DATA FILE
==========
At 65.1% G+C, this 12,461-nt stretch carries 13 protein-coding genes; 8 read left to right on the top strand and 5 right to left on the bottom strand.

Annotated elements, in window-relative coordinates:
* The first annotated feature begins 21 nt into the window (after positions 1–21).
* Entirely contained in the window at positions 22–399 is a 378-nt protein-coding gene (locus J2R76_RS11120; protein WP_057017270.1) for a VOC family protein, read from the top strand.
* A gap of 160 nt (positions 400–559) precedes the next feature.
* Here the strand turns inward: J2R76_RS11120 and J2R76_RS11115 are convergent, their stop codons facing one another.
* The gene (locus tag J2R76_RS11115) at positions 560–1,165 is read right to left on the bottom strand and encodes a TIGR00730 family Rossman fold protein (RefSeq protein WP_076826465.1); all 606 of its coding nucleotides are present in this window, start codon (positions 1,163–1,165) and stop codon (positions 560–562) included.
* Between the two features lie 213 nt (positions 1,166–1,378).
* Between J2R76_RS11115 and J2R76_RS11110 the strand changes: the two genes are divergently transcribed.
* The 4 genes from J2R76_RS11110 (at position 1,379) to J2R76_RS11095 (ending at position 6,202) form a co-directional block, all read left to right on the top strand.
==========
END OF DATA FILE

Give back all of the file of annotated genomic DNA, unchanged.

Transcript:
At 65.1% G+C, this 12,461-nt stretch carries 13 protein-coding genes; 8 read left to right on the top strand and 5 right to left on the bottom strand.

Annotated elements, in window-relative coordinates:
* The first annotated feature begins 21 nt into the window (after positions 1–21).
* Entirely contained in the window at positions 22–399 is a 378-nt protein-coding gene (locus J2R76_RS11120; protein WP_057017270.1) for a VOC family protein, read from the top strand.
* A gap of 160 nt (positions 400–559) precedes the next feature.
* Here the strand turns inward: J2R76_RS11120 and J2R76_RS11115 are convergent, their stop codons facing one another.
* The gene (locus tag J2R76_RS11115) at positions 560–1,165 is read right to left on the bottom strand and encodes a TIGR00730 family Rossman fold protein (RefSeq protein WP_076826465.1); all 606 of its coding nucleotides are present in this window, start codon (positions 1,163–1,165) and stop codon (positions 560–562) included.
* Between the two features lie 213 nt (positions 1,166–1,378).
* Between J2R76_RS11115 and J2R76_RS11110 the strand changes: the two genes are divergently transcribed.
* The 4 genes from J2R76_RS11110 (at position 1,379) to J2R76_RS11095 (ending at position 6,202) form a co-directional block, all read left to right on the top strand.